Welcome! In this article you’ll find 6 brilliant trail riding motorcycle routes recommended by the Trail Riders Fellowship.
What is trail riding?
The UK is brimming with thousands of miles of unsurfaced roads and tracks. They’re called green lanes and many of them have vehicular rights of way, which means you can ride your motorcycles on them. The tricky bit is finding them and knowing what routes you can legally ride on. If you’d like more info on that, check out the How to Go Trail Riding in the UK article. But if you’re ready to ride, then here are 6 of the very best in the UK!
1. Peddars Way
Duration: Half a day
Difficulty rating: Fairly suitable for beginners
Best bit: Amazing flatland costal scenery at Holme-next-to-the Sea
Watch out for: Getting tempted into going faster than you should on the off-tarmac sections, which are popular with walkers
What makes it special: Peddars Way is a straightforward way to get into trail riding. The 50-mile Roman road is a smooth cocktail of bucolic country roads and easy-going trails, though some parts are footpaths which need to be boxed out. It’s flat, dry, sandy, and there’s nothing too technical – making it the easiest route on our list. You’ll still find a few fords, particularly at Castle Acre, and that’s where you’ll have the most fun – everyone loves a splash. The scenery switches from open heathland to conifer forests and the track itself is well-drained, meaning you can even tackle it on trail tyres in the summer for your first taste of ‘real’ trail riding.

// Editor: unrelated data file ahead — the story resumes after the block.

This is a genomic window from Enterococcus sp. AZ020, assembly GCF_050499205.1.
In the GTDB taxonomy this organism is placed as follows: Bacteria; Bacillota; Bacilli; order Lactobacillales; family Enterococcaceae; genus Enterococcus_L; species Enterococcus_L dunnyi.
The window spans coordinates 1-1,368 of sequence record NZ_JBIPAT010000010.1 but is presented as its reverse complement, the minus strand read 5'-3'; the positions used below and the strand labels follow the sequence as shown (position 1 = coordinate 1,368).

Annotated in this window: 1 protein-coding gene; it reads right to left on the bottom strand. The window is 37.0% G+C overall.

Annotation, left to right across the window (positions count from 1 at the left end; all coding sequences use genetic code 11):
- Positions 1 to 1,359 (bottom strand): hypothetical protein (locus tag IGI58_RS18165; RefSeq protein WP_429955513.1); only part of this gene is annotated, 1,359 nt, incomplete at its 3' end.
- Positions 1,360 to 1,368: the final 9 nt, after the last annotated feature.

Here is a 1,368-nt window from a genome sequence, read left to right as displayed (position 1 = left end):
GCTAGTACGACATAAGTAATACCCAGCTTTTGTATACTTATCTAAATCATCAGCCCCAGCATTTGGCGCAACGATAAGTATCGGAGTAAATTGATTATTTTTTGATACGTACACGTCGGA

2. Fosse Way
Time: A weekend.
Difficulty rating: Light trails, nothing too tricky.
Best part: South Gloucestershire into Wiltshire is nearly all off-tarmac.
Watch out for: Ruts hidden in long grass and the odd rocky ford.
What makes it special: Jump on your bike and spend a long weekend riding this ancient road which once formed a border between Roman Britain and the unconquered Barbarians through the heart of England. Fosse Way runs all the way from Lincoln to Exeter on everything from dual-carriageways, inner-city scrambles and pretty green lanes. The only tricky bit is navigating around Kemble Airfield to locate the unsurfaced portion of the route – other than that it’s mainly a Byway Open to All Traffic bisected by a few quiet country lanes. It’s a perfect summer route for bigger adventure bikes.
3. Sarn Helen
Where: South Wales
Time: Two days.
Difficulty rating: Tricky at times.
Best part: The route edges into one of the most sparsely-populated and spectacular scenic areas of the UK.
Watch out for: Getting lost, as the route crosses a motorsports arena and there are plenty of harder routes nearby.
What makes it special: There’s a huge mix of incredible routes in this area, both on and off-tarmac. You might want to turn up, book yourself into a hotel and spend a week exploring them all – though some are much harder than Sarn Helen, so beginners are advised to keep to it. The route starts off a little tricky as you’re faced with a slippery and steep climb at first, but once it tops out (at 1546ft above sea level) it’s a relatively straightforward potter through woodland, post-industrial wasteland and open landscapes. Sarn Helen is only open between June 1 – August 21 near Neath.
4. High Peaks and Goyt Valley
Where: South Yorkshire
Time: Half a day.
Difficulty rating: Pure fun.